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Never Enough: The International Criminal Court’s Budgetary Black Hole

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By Shawn Macomber

In the wake of the International Criminal Court’s controversial decision to allow Palestine join its ranks, Israeli Foreign Minister Avigdor Lieberman vowed to lobby nations friendly to the Jewish state to cut funding to the aspiring transnational entity.

That effort, it appears, is essentially DOA, but the threat such a move, if realized, poses to the Court is hardly trivial, as the following excerpts from a Reuters report makes clear:

The continued support from countries which provide more than a third of the court’s cash, including Germany, Britain and France, averts the risk of paralysis at the world’s first permanent war crimes tribunal.

The already financially-stretched court in The Hague — set up to hold to account leaders responsible for crimes that go unpunished at home — could have been unable to pay salaries…

[T]he 12-year-old court is financially strapped. Its caseload, already including six African inquiries, is growing while member states are unwilling to significantly up contributions as many face economic problems at home.

There is very little slack — redundancies were made last year to create more positions focusing on the caseload and legal aid budgets have been slashed, prompting complaints from defense lawyers.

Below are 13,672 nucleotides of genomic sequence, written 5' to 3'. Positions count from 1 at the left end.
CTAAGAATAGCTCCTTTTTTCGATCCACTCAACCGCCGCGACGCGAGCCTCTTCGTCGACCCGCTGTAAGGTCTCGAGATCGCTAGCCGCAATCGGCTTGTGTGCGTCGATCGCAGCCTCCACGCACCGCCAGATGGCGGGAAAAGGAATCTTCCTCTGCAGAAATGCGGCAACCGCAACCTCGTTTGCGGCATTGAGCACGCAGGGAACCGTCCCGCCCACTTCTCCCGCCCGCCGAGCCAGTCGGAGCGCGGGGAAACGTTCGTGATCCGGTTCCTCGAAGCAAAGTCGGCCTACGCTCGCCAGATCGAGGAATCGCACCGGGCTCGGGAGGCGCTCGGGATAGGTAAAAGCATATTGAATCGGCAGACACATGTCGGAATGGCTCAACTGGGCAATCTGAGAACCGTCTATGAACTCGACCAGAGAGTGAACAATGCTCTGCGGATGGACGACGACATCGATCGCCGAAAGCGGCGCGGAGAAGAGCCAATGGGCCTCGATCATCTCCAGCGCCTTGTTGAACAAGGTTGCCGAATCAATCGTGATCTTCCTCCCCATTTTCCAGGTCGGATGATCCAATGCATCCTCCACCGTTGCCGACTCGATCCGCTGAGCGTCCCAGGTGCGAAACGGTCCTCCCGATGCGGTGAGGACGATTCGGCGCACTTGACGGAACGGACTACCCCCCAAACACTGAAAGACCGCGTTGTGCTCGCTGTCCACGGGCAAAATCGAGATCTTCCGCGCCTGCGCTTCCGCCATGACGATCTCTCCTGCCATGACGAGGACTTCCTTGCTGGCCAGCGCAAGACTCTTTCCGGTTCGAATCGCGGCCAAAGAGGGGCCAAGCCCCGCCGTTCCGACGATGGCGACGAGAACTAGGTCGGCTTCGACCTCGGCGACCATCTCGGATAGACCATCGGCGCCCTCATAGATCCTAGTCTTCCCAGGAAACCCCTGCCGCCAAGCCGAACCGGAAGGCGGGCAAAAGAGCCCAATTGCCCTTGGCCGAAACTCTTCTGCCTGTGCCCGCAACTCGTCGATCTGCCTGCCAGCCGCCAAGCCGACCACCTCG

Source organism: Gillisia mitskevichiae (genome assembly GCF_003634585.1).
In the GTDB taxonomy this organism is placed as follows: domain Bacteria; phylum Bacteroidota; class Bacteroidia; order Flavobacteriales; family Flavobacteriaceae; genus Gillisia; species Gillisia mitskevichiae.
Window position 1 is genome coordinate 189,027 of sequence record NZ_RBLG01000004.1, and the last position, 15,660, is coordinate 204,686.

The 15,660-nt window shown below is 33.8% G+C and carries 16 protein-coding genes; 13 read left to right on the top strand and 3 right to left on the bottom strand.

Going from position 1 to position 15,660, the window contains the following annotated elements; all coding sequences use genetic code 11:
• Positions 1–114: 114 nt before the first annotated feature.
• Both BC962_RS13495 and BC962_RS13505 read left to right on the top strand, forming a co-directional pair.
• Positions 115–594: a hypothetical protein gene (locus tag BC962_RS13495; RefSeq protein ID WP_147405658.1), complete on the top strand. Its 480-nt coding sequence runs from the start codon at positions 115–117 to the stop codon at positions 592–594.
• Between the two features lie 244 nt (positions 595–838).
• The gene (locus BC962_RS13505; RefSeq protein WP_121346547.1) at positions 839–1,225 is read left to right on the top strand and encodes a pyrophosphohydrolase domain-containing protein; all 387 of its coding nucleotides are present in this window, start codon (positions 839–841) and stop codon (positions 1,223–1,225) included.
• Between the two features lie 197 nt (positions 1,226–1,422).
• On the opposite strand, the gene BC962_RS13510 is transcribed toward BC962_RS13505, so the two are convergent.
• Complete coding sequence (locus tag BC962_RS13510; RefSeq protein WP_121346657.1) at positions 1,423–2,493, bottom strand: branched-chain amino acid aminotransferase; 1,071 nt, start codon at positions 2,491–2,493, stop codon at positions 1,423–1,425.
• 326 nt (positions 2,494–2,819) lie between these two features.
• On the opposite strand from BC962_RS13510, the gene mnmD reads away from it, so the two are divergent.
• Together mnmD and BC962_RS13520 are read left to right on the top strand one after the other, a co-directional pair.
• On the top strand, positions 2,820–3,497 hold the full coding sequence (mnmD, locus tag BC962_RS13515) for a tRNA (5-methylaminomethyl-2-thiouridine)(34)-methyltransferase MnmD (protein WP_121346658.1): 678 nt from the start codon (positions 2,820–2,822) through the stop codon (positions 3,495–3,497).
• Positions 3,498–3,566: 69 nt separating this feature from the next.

The budget will be stretched further by the unexpected arrival last week of [Ugandan rebel commander Dominic] Ongwen, which could force prosecutors to dip into a contingency fund.

It might sound as if the Court’s benefactors are a bit stingy even without Israeli cajoling — until one considers the colossal amount of money currently being funneled into relatively puny output.

Here is how David Davenport memorably put it in Forbes last year:

The obvious question few seem to be asking is whether the I.C.C. is simply too expensive and inefficient to justify. Originally designed to make certain that war crimes, genocide and crimes against humanity were not ignored, the Court is supposed to achieve a sufficiently robust presence that it contributes “to the prevention of such crime.” To that end, it has 34 judges, over 700 staff, and an annual budget of $166 million. They say you can’t put a price on justice but $500 million per warlord conviction seems high by any standard. And what do 34 judges do all day? You don’t >have to be a legal expert to figure that the preventive effect of convicting 2 warlords in 12 years doesn’t exactly leave international war criminals shaking in their boots.

Predictably, however, globalists do not see this state of affairs as a problem as cause for better accounting or institutional soul searching. Instead, the calls for larger and more frequent buckets to the trough are amplified to whatever decibel is necessary to drown out legitimate questions or criticism.

See, for example, Human Rights Watch’s senior counsel for international justice Elizabeth Evenson’s response to a 2014 seven million dollar budget increase (via the Institute for War & Peace Reporting):

It is obviously a positive thing that states parties didn’t shackle the court to a zero-growth policy this year. [But] I don’t think we’re out of the woods. Even though the budget is larger this year, I don’t see it as representing a significant break from wanting to really hold down the court’s resources and a reluctance to fund the court to the extent that it needs to be funded.

Expect the shakedown to continue — nations will either accept the ICC’s narrow vision, politicizations, inefficiencies, and sloth or face the charge that they are enemies of justice.